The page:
How Much of U.S. Budget Goes to War?

This entry will be of most interest to those of you who are interested in war tax resistance in particular, and less interested in tax resistance in general. Maybe you’ve seen this pie chart from the War Resisters League that shows how that group believes your tax dollars are spent by the federal government:

But then maybe you’ve seen a pie chart like this one from the government itself that tries to show you the same thing (a similar one can be found in your tax booklet each year):

The government’s own pie chart shows Defense spending as only 16% of the federal budget

Well, which one is it? Does the government spend 47 cents of your tax dollar on the military, or 16 cents? Well, let’s dig a bit:

I’ll start with the 16 cent figure. It’s way off, or at least it doesn’t measure what you might think it measures. It certainly doesn’t tell you how much of your federal income tax dollar pays for war and arms and defense. It turns out there’s an interesting history of sleight-of-hand that led to this figure. The government has been steadily changing how it reports the budget to make it appear that less is being spent on the military than is really the case.

If you look at the pie charts published in the government’s budget report through the years, you’ll see the military section shrinking and shrinking. This is the case particularly during the Vietnam War years when the public was becoming more upset about the cost of the war in lives and in money. Some sample years:

YearBudget category pie chart name(s)Combined budget percentage
“National Defense, International, and Space”, "Veterans”69%
“National Defense, International, and Space”, “Veterans”56%
“National Defense,” “Vietnam,” “Veterans”45%
“National Defense”36%
“National Defense”29%

Well, what to make of this? Did military spending (as a percentage of the total budget) really drop that dramatically as the Vietnam war accelerated? Well, as you might guess, the answer is no. What changed was the way they used the numbers. Some examples:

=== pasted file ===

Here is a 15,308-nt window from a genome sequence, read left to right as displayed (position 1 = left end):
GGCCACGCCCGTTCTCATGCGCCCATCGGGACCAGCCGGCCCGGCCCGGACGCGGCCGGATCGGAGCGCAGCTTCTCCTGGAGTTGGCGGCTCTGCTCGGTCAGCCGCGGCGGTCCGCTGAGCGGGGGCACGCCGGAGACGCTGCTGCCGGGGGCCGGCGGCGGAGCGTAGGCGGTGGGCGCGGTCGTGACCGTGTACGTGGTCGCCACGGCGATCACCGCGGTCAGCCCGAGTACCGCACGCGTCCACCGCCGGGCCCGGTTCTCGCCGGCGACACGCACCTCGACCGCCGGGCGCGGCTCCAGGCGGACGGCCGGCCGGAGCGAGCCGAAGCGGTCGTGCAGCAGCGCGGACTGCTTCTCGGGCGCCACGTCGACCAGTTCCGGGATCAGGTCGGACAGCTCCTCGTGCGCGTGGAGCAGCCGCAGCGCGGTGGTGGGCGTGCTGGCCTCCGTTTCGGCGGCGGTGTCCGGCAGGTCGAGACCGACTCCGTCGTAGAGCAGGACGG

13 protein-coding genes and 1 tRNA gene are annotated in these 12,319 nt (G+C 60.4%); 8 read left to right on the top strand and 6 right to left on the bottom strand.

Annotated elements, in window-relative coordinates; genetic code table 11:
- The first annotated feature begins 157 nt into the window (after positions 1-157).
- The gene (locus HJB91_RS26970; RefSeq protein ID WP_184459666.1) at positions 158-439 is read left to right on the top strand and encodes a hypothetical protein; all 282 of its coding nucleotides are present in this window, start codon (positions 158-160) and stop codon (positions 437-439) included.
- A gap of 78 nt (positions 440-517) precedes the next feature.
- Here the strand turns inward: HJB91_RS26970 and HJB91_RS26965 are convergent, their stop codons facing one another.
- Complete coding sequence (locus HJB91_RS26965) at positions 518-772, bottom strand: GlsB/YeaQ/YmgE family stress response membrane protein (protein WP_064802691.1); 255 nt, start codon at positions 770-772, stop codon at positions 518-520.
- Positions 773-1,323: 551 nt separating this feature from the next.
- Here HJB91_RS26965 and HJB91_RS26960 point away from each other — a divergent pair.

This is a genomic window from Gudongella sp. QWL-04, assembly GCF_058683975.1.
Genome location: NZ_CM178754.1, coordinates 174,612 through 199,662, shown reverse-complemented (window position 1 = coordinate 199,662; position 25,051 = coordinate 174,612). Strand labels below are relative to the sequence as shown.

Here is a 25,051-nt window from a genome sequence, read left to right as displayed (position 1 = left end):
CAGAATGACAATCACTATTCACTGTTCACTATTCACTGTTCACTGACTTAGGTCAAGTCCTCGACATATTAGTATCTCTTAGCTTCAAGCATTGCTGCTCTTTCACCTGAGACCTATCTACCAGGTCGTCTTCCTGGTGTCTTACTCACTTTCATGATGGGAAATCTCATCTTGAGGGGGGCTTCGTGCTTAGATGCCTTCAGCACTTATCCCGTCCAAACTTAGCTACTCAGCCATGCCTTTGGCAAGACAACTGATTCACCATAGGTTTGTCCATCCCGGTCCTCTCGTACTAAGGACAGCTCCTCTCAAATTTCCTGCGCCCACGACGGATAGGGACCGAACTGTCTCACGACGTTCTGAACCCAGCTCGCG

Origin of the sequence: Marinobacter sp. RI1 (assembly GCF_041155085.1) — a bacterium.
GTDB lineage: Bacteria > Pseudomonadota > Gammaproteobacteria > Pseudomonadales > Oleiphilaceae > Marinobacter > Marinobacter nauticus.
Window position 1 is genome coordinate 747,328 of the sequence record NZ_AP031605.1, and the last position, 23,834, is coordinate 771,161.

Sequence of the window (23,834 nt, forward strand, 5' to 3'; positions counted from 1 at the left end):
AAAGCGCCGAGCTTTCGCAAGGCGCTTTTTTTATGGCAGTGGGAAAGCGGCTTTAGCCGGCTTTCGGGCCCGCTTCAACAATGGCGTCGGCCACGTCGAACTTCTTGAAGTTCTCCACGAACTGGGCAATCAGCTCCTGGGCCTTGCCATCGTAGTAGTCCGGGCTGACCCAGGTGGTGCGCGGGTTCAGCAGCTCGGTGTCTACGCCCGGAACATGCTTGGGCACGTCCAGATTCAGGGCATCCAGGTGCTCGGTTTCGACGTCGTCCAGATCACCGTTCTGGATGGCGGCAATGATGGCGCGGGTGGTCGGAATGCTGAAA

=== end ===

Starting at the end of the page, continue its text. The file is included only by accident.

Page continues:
In , note that “International” and “Space” are included in the defense category. This might have something to do with the larger numbers in those years, although when “International” became its own category in , it only amounted to 2% of the budget, and both it and the space program were at least partly military in nature.

In the government pie charters decided to pull the social security and other trust funds into the main budget. These trust funds aren’t supposed to be part of the general fund — they’re supposed to be our money held by the government for safe keeping, not the government’s money to budget and spend. But this accounting trick does make the pie chart much different, with a new 23% category of “Social Security and Other Trust Funds” shrinking everything else.

In , this new trust fund category got combined with some others, including what used to be called “Veterans” into a super-category called “Human Resources.” This new category replaced “National Defense” as the biggest one in the pie chart.

In short, by defining more and more military spending as not part of the “national defense” budget, and by absorbing trust funds into the budget for reporting purposes, the amount of your tax dollar going to war and defense has appeared to shrink over time. (It should be heartening to peaceniks that the government feels that all this obfuscation is worth the effort — they’re either ashamed of how they’re spending our money, or they’re afraid of what people would do if they knew the truth.)